The Seattle Seahawks run game this season hasn’t been nearly as successful as coach Pete Carroll could have hoped for.

Through 15 regular season games, Seahawks quarterback Russell Wilson leads his team as the top ground-gainer with 550 yards.

Carroll said he’s missed his consistent running team on offense this season, but he’s impressed with Wilson’s ability to carry his team through the rushing draught.

“I would not have thought that that would be possible with the guys we had coming out of camp going into the season,” Carroll told Dori Monson of KIRO Radio 97.3. “I thought we were going to be really a big running team. Chris Carson was the guy we had our sights on, and there’s a bunch of guys – Thomas (Rawls), and everybody we thought would have a shot – but as it’s turned out, because of the way the season has gone. And really, fortunately, Russell’s health and the marvelous offseason that he had to be prepared for it.

“He’s taken full advantage of it, but it’s not at all the way we had scripted it and wanted it to go.”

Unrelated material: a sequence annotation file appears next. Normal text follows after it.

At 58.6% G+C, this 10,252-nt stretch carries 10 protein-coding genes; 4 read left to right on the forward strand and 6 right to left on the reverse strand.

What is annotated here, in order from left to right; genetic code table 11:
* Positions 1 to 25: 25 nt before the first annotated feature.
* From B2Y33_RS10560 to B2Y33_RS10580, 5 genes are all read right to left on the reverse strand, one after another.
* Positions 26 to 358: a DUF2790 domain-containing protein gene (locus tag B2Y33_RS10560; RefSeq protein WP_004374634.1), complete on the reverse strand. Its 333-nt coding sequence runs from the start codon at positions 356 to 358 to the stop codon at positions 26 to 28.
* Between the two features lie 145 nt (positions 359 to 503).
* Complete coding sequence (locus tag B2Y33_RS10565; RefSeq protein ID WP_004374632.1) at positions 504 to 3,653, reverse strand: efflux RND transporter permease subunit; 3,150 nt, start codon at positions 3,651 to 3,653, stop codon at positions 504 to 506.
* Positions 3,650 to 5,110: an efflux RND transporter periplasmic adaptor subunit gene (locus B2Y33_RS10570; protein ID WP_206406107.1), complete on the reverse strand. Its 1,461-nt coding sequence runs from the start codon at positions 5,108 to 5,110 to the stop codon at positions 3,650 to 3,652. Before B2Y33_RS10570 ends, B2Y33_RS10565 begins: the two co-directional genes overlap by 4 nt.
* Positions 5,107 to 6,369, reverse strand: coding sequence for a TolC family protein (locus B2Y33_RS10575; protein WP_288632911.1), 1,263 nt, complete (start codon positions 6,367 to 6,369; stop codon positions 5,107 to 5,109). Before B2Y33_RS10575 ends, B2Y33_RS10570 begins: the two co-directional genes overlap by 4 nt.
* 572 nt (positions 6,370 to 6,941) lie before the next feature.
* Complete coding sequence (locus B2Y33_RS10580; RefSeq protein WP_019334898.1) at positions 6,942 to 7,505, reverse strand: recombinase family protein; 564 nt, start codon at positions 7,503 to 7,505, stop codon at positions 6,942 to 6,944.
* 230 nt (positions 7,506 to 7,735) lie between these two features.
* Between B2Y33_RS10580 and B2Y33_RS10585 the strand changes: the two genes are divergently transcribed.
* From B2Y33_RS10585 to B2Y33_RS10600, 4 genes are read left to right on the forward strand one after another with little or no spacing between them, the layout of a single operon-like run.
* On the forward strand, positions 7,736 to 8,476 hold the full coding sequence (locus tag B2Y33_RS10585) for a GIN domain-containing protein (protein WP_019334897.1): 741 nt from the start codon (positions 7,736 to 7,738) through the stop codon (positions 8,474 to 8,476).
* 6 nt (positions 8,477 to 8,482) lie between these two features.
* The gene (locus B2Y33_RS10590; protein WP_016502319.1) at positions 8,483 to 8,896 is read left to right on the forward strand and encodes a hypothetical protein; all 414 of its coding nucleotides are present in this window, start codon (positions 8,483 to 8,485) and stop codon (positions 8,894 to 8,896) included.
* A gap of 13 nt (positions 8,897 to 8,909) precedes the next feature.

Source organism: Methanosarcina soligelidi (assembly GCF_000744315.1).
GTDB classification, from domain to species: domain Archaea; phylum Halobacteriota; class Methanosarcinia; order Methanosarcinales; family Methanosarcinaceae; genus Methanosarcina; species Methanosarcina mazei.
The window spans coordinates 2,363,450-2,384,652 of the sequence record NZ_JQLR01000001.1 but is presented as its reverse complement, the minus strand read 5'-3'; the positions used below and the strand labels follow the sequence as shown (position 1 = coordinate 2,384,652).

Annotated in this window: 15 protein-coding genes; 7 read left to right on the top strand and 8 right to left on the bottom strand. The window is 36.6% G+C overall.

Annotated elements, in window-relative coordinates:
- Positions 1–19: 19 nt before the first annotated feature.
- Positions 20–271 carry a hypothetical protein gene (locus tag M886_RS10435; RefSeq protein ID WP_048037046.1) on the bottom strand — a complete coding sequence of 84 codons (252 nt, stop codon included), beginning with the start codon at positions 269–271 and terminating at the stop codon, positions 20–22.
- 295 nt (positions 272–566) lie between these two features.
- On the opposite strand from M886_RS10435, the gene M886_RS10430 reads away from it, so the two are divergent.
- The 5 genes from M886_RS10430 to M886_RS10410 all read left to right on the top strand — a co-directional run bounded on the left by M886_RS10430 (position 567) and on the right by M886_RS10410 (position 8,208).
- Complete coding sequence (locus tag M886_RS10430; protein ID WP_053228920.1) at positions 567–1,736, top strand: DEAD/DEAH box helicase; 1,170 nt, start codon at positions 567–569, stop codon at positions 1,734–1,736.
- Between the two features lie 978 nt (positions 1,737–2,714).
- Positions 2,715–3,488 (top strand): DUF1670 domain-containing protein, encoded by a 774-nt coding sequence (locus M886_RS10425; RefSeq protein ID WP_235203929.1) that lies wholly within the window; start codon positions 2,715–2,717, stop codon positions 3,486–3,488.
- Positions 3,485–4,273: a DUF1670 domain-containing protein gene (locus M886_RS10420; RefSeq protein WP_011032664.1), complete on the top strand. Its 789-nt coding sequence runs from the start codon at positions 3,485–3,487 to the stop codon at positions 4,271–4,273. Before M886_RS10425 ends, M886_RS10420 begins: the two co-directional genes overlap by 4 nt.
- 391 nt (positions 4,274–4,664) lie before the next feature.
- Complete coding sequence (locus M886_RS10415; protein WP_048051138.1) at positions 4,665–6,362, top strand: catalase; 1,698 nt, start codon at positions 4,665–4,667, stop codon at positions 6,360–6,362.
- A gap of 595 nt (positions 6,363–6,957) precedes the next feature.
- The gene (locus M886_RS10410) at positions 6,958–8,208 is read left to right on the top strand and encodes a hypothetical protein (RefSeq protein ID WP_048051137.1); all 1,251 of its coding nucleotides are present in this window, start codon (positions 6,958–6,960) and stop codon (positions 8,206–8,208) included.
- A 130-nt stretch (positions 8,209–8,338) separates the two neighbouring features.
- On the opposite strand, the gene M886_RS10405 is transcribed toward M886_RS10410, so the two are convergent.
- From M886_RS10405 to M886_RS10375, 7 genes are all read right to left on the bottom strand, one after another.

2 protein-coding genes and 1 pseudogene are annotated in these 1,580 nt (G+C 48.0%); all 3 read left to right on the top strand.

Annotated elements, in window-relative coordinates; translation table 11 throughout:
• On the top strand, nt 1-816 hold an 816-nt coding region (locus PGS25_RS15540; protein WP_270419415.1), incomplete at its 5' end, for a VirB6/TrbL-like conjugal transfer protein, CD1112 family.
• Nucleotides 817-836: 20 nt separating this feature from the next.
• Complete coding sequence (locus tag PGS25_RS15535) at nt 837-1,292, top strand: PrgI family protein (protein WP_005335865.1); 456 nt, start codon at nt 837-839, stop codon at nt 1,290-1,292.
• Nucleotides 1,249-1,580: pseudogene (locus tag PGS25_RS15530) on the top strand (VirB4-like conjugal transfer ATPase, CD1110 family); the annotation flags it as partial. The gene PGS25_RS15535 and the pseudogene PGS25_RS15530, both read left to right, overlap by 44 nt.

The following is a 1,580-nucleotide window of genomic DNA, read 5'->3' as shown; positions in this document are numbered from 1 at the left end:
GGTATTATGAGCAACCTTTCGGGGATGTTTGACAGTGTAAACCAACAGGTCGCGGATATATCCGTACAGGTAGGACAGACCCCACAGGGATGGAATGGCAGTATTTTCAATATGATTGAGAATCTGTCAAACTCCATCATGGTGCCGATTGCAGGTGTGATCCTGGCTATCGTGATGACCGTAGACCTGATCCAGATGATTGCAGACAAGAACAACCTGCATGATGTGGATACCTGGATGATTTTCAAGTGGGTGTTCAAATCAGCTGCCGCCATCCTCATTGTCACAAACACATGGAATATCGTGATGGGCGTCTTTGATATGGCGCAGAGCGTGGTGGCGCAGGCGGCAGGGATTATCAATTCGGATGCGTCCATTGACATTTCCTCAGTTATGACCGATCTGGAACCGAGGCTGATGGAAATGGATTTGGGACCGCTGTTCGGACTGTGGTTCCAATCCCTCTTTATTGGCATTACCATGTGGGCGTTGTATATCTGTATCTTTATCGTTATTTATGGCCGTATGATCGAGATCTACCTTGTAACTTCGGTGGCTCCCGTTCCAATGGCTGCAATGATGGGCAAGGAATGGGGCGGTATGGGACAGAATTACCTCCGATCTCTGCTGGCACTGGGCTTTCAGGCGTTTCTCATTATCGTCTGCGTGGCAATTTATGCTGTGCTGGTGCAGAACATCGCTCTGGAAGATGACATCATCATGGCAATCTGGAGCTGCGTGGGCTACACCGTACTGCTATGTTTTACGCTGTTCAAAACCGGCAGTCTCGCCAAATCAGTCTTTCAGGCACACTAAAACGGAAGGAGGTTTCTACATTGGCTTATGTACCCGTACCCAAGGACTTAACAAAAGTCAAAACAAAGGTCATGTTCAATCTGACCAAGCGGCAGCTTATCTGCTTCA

Per NFL Research, Wilson needs just 238 more passing yards to become the first player in league history to have multiple seasons with 4,000 plus passing yards and 500 plus rushing yards. The Seahawks haven’t had stability in the backfield all season long. Rookie Chris Carson took over the lead back duties earlier this season, but was placed on Injured Reserve after suffering a leg fracture in Week 4 against the Colts.

Since then, Eddie Lacy, Thomas Rawls and J.D. McKissic have all rotated in as featured back. But each player struggled, and Wilson took matters into his own hands.

Mike Davis took over Seattle’s starting back duties in Week 13 after he was promoted from the team’s practice squad. He has 192 yards on 58 carries heading into the Seahawks final regular season game against the Cardinals on Sunday.